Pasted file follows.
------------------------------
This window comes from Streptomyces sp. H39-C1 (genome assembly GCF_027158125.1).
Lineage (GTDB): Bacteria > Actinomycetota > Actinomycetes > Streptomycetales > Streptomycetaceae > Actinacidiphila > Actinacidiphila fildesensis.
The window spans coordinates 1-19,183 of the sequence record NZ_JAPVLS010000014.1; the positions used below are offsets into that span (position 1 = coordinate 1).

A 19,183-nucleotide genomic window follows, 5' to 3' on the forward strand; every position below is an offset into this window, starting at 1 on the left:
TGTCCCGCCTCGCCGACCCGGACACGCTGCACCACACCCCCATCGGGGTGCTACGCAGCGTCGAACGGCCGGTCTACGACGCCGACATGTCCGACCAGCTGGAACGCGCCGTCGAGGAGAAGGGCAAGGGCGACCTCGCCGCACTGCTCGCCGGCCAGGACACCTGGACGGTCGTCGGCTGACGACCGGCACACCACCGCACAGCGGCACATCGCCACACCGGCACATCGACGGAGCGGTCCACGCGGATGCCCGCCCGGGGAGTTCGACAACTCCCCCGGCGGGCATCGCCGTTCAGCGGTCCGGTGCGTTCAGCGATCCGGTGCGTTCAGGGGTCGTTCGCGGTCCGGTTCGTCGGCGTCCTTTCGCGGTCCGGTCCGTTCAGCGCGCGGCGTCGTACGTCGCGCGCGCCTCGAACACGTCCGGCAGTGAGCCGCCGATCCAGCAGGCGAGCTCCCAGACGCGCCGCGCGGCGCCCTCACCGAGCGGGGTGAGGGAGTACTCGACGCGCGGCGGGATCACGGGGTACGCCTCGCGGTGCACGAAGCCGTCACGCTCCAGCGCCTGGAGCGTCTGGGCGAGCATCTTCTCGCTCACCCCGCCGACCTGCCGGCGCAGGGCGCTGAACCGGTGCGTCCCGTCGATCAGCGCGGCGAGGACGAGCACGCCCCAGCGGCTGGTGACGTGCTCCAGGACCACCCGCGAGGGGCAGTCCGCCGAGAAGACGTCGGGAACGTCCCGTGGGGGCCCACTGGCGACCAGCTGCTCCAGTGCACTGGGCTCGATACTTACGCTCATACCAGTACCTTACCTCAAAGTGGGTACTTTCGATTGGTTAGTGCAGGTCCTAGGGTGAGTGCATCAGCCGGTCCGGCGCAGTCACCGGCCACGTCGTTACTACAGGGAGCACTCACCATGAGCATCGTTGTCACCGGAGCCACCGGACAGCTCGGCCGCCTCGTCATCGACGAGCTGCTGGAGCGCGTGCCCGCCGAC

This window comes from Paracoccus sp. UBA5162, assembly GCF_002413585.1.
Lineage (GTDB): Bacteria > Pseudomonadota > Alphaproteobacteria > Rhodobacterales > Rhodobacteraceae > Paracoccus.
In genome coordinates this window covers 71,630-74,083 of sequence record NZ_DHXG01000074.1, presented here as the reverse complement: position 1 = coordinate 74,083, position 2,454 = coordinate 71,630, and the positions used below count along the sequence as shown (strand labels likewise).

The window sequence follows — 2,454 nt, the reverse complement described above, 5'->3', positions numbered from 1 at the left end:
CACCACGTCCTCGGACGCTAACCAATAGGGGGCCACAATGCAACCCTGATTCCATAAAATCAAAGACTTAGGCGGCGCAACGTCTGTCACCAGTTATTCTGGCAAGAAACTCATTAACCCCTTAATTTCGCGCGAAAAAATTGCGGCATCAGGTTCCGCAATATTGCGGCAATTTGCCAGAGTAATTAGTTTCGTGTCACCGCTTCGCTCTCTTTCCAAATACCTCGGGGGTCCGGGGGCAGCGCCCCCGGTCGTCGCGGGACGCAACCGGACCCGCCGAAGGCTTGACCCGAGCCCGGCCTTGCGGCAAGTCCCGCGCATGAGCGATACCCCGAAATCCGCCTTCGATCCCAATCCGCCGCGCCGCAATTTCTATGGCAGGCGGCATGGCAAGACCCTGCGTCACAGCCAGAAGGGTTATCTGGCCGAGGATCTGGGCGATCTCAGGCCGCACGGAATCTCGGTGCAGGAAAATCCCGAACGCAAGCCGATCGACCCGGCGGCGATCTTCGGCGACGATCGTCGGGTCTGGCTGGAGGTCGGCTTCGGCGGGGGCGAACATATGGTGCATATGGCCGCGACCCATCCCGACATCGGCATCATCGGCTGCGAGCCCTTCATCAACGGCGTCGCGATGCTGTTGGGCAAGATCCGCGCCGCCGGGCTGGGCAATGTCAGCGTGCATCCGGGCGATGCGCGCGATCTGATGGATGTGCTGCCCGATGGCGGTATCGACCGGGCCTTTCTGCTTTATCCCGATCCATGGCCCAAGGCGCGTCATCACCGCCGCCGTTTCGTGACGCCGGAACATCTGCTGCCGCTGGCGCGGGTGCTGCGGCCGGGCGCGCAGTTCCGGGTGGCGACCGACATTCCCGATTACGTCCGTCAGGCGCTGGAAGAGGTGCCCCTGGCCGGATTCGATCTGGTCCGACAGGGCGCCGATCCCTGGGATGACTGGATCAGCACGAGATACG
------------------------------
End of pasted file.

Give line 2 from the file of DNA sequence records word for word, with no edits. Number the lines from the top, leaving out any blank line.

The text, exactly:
Lineage (GTDB): Bacteria > Actinomycetota > Actinomycetes > Streptomycetales > Streptomycetaceae > Actinacidiphila > Actinacidiphila fildesensis.